Jazz pianist and composer Gerald Clayton has known his life's calling since a third-grade talent show. The Grammy-nominated artist played a little boogie-woogie piece he had worked on with his father, noted jazz bassist John Clayton. Music was already a constant in his life, but this performance was the first time he felt its power as a creator.
"That rush of playing for a group of people who are enjoying the music, that first buzz hit, and everything felt right," he says.
While he went on to skateboarding and soccer, and got "really passionate about surfing," music "always felt like home base."
The comfort shows. The 28-year-old plays with a sophisticated reassurance that belies his youth, a vibrancy that proclaims his joy.
"The Claytons are smilers, trying to emit joy before anything else," he says. "If you do this for the right reason, for the love of the music, the rest will take care of itself."
He's maintained that musically nurturing environment into adulthood, living in the same Harlem apartment building as the other original members of his trio, bassist Joe Sanders and drummer Justin Brown. The group will perform at the Wisconsin Institutes for Discovery on April 6, as part of the Isthmus Jazz Series.
Clayton has already had quite a year, with three new entries in his discography. Life Forum, released this week, features five additional close friends, including trumpeter Ambrose Akinmusire, an Isthmus Jazz Series alumnus. The Clayton Brothers Quintet, led by his dad and his uncle, flutist and saxophonist Jeff Clayton, issued The Gathering, a straight-ahead jazz album on which he plays piano. And on Terri Lyne Carrington's 50th-anniversary homage to Duke Ellington's Money Jungle, he took over for Ellington himself.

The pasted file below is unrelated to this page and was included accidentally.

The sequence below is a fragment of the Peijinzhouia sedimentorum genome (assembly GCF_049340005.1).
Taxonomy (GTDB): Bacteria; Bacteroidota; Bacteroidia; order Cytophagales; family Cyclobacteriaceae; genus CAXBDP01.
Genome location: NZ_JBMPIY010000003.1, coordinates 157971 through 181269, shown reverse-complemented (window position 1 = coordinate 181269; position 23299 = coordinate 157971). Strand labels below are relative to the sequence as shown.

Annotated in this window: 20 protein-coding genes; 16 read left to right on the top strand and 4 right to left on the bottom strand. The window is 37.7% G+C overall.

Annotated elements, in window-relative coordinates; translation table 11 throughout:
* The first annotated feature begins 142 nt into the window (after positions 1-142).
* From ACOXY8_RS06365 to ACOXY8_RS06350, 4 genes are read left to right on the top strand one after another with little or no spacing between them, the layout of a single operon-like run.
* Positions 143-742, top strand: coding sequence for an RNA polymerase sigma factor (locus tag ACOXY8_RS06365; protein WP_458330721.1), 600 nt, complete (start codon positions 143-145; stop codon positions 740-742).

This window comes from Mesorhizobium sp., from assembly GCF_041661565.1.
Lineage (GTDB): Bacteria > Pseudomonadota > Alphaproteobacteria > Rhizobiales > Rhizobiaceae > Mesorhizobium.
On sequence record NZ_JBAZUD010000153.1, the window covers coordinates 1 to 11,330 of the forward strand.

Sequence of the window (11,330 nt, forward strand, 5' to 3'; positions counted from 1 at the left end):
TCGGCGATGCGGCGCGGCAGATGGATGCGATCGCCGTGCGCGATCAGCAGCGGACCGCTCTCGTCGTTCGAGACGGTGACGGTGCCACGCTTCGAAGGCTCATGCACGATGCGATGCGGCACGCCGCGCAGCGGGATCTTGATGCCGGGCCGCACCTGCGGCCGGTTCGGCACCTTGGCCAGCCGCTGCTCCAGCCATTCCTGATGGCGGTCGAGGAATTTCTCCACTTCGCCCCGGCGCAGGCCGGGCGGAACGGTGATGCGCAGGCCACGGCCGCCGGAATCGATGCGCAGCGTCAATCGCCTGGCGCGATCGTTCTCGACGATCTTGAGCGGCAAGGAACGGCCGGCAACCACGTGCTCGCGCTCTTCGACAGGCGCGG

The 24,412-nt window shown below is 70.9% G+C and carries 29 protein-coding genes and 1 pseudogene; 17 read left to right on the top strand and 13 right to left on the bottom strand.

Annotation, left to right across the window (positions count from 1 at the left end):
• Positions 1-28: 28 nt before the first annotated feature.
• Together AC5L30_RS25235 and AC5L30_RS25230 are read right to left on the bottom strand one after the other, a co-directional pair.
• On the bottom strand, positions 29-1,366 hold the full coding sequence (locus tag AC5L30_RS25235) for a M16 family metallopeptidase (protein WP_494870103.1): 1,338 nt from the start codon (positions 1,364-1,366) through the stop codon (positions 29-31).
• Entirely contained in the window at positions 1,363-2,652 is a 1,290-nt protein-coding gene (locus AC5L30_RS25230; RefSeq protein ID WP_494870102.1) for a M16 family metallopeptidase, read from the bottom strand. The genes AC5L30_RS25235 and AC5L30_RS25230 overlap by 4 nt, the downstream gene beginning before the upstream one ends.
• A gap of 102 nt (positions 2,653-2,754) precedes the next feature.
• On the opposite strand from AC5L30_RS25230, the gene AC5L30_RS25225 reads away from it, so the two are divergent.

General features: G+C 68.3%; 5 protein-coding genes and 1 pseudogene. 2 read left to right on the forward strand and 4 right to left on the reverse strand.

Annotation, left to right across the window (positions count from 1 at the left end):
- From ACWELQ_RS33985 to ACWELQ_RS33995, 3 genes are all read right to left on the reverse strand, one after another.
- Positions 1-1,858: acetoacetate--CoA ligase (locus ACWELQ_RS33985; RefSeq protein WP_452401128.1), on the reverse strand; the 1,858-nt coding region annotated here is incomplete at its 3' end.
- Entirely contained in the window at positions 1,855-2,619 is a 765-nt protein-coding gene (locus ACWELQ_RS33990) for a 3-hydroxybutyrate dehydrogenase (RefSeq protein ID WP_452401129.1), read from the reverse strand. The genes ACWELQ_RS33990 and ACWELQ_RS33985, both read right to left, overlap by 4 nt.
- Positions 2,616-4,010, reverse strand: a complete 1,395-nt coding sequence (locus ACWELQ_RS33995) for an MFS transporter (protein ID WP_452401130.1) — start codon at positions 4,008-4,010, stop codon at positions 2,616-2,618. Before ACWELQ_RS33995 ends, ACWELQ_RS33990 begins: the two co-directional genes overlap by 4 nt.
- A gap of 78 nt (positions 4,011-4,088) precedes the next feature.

It's no surprise that Clayton has found so much success, especially if you consider his resume. While a student at the Los Angeles County High School for the Arts, he was in the Grammy Foundation's jazz ensemble, providing music for pre-telecast events. In 2002, he received a Music for Youth Foundation scholarship and performed at Steinway Hall. That fall, he enrolled in the USC School of Music, where his father was a senior lecturer. Then in 2007, after graduation and a second-place finish in the prestigious Thelonious Monk Institute of Jazz Piano Competition, he moved to New York City.
"There just aren't a lot of pianists who have so much organized at such a young age," New York Times jazz critic Ben Ratliff declared at the time, while reviewing Clayton's performance at a Soho club.
By then Clayton had recorded and toured extensively with trumpeter Roy Hargrove's quintet, but he hadn't made a solo album. He struck out on his own two years later, and the Grammy nominations started rolling in. He landed on the ballot three times between 2009 and 2011.
Clayton isn't sure how he's grown over the last few years, but he's continually "humbled by the music."
"The more you learn, the more you realize there is to learn," he says.